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Four IT security role models - and what you can learn from them

Linus Särud / November 6, 2017

Many of the role models in IT security are tech giants known for being at the cutting-edge of technology. The preconditions for security work at these companies and small businesses are very different. As a small business you can adjust more easily and do not have to deal with office politics, but at the same time you also lack access to the same kind of resources. Despite these differences, there is a lot you can learn about security from larger companies. We have listed four security tips (and one cautionary tale) inspired by tech giants and a Swedish startup.

4 IT security role models

Google

Google was early to realize that doing everything yourself is impossible. Not even they, with almost infinite resources, would be able to hire all the world’s IT experts to secure their systems. The problem is obvious, but what is the solution?

They set up a Responsible Disclosure program that allowed ethical hackers to search for vulnerabilities on their own behalf, report them to Google and get some money for each reported security vulnerability. This way Google did not have to hire all the world’s security experts, but could instead just pay them when they submitted something of value. Many freelancing security researchers were attracted by the concept and over the years it has resulted in a large number of resolved security issues. Now, security experts from across the world, are able to contribute to Google without necessarily being employed by them.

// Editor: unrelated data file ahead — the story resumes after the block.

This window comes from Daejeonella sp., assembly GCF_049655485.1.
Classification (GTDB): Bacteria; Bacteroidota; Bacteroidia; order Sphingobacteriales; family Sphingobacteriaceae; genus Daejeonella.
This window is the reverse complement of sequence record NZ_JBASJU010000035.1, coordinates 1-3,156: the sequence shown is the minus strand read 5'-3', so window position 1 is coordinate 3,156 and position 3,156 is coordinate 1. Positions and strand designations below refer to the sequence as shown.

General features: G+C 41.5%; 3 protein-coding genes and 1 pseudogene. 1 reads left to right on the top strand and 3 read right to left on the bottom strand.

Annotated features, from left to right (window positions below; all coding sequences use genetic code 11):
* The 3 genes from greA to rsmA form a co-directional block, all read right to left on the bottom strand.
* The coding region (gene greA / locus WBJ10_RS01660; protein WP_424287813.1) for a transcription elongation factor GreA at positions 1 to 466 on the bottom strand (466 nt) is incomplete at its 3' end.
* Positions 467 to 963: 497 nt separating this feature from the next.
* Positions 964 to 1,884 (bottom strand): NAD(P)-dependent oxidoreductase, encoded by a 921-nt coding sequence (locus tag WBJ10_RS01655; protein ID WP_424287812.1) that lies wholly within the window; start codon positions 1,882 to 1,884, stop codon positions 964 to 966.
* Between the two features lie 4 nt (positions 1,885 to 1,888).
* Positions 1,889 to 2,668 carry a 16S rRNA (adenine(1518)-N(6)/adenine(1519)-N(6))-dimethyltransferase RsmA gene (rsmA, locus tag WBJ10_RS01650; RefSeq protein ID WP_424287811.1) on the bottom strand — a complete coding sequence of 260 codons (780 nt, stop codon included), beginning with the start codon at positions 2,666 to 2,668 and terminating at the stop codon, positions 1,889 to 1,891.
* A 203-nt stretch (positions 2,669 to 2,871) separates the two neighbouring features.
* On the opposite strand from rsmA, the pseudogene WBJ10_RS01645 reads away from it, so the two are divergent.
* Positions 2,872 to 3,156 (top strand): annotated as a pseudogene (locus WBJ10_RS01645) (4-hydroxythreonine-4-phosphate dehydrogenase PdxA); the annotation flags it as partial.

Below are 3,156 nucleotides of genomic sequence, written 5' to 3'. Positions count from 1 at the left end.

If you choose to implement this yourself there is no need to initially offer any monetary compensation for each submitted report. Step one would be to publish a proper way of contacting you (e.g. security@example.com) and show appreciation when someone does. To increase the incentive to help, consider publishing a list with the names of everyone that has contributed, a so-called “Security Hall of Fame”. For many security researchers, that kind of recognition is enough to motivate them.

Invite help from the outside and give recognition to those who contribute.

Netflix

When you work with IT security, processes and procedures will overtime evolve and improve. You learn from your mistakes, come up with more efficient work methods and perhaps even develop your own tools.

Make sure to share this knowledge. You have probably learned from others and now there are many out there waiting to learn from you. In exchange, you will receive feedback on what you are doing. It is more a rule than an exception that someone will share improvement suggestions when you publish your own solution.

Netflix is very good at this. They publish many of their own internal tools free on the internet and regularly update their blog with insights into their operations. In all fairness, many companies are good at sharing their data and tools, but Netflix stands out.

Blog about your solutions and tools, both to get feedback but also to help others.

Kry

Security is no longer something a separate department can alone be responsible for and Swedish health tech startup Kry is a great example of a company that succeeded in building an organisation-wide security mindset.